3.- Are we willing to ask permission to collect biometric data to be used for other purposes?
If a user agreed to be onboarded for biometric access to a company’s services, their continued consent cannot be assumed for every subsequent additional data use. It must be asked for explicitly.
4.- How transparent and accurate is the company’s communication on biometric data collection to its employees and customers?
For the sake of transparency and proper notice it is necessary to enforce clear and constant communication prior to data collection. The answers to the first three questions need to be known to those onboarding on your biometric technology. But not only those. Also, what biometrics is being collected, when is it collected, and why, and how long will that data be stored and for what purpose.
5.- Is my company fully transparent in my collection, retention, and use of biometric data?
Data protection regulation and laws requires full transparency on the part of those implementing it. If a company does not have a clear answer to the first three questions of this list, maybe it should revise its reasons for using biometrics.
6.- Does my company have a data hygiene plan?
It is mandatory for organizations using biometric technology to implement a reliable records keeping system including an end-of-life plan for biometric data consistent with their stated purpose for collection.
7. Does my company know everything there is to know regarding biometric data collection and current regulation?
The best way to make sure a company is using biometrics in a privacy-respecting, legal way is seeking legal advice. If the organization is willing to contact a legal expert to ensuring that it is using a strong identity technology as biometrics legally and in good faith, then it is ready to benefit from it.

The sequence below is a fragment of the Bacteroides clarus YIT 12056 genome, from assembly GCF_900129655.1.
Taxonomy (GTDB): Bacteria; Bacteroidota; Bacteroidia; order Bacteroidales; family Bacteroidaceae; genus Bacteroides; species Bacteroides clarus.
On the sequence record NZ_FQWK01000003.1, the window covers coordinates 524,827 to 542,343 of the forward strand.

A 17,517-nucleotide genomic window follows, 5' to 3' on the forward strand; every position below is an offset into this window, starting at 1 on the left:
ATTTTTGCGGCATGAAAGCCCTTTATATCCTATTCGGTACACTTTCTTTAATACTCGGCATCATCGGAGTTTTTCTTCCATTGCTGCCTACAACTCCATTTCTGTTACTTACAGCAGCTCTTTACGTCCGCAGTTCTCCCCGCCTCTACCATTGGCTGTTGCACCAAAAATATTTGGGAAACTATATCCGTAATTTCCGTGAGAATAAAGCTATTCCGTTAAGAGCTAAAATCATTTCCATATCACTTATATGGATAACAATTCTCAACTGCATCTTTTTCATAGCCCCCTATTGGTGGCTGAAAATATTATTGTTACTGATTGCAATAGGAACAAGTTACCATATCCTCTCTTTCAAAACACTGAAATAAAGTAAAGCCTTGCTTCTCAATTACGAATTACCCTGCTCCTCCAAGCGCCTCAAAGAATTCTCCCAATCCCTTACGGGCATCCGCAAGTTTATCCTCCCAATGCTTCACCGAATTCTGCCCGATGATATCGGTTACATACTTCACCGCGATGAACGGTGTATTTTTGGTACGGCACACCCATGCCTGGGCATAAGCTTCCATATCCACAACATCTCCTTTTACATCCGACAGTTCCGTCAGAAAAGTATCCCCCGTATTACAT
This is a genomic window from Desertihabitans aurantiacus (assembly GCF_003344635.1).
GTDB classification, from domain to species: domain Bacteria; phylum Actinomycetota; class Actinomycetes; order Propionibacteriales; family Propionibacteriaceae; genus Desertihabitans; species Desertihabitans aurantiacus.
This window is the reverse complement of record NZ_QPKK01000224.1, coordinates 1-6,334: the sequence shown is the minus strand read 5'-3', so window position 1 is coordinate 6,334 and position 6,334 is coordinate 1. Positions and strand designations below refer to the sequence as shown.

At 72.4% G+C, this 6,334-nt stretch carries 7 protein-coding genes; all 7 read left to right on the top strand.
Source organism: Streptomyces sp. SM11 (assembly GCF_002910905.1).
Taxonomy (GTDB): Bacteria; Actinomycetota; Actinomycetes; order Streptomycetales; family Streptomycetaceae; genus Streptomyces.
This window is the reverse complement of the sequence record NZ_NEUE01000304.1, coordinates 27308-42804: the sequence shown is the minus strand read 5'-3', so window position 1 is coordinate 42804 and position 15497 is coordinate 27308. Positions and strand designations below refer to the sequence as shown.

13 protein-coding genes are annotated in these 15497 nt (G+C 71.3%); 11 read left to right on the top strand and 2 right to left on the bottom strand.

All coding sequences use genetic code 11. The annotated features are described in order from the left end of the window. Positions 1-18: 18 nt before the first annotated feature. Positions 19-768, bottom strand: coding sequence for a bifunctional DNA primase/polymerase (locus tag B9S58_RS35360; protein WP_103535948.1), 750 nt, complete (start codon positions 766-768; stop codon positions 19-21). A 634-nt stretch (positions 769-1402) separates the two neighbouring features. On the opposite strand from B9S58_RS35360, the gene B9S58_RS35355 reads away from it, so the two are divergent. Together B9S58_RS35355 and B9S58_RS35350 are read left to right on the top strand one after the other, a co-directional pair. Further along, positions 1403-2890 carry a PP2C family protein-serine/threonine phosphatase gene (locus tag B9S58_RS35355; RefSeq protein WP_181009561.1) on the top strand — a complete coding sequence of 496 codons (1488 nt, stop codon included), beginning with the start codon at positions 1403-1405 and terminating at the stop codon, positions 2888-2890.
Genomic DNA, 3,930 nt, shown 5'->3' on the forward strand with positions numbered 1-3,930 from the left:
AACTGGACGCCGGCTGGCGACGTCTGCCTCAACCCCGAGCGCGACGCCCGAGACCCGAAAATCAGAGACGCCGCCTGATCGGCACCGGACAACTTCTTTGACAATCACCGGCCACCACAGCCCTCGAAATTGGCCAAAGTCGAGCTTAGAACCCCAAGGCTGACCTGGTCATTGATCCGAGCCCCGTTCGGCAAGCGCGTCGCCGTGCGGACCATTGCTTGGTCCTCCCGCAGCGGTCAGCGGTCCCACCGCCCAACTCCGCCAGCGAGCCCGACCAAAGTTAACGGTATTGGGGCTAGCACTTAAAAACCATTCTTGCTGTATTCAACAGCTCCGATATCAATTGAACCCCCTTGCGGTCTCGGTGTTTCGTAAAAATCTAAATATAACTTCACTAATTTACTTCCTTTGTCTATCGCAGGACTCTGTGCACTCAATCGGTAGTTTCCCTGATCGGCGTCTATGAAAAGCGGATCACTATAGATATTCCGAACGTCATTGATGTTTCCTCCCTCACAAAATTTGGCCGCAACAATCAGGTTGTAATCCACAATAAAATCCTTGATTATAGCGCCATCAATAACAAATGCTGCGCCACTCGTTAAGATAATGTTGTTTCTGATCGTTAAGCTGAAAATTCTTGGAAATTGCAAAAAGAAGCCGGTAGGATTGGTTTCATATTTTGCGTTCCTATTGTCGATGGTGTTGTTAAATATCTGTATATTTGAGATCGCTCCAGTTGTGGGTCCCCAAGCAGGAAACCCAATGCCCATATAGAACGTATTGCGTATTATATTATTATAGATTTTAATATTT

B-FY, biometrics by the book
B-FY’s identification protocol has been designed in accordance with European data privacy directives, taking the utmost care of the user’s privacy and that of the company.
The Regulation protects E.U. citizens and long-term residents in the 27 member countries from having their information shared with third parties without their consent.
We need to highlight that, due to the nature of biometric operations, there is a high probability that the treatments that are included require an impact assessment, as required by article 35 of the GDPR and, when appropriate, the prior consultation provided on article 36 of the GDPR.
In this sense, B-FY has the advantage of being exempt from carrying out said assessment since B-FY does not store or collect said information. This allows our clients to benefit from the advantages of using biometric identification, minimizing to the extreme the risks entailed thanks to our unique BFY Onboard solution.
B-FY Onboard allows companies to use their mobile App as the standard form of identification to access any of the online services and physical facilities they have. In this identification, B-FY consults the phone if the person who is using it is authorized at the biometric level, making use of the biometric management that we all already use daily in our mobile phones to unlock our phone, guaranteeing that the user’s biometrics always it stays on his/her device. In this way, B-FY carries out the identification without risking data privacy.
This approach gives the user complete control, deciding when to use their biometrics, which is verified with their own mobile device, not through external devices. These external devices, unfortunately, have become very fashionable, but generally represent great risks regarding how the collected information is sent and stored.
The solution is designed for quick integration and is activated in minutes, without making significant changes to the client’s App. With a simple call from their system, B-FY Onboard performs all interactions with the user for identification.
Sergio Lázaro is DPO – QA & Compliance Manager for B-FY.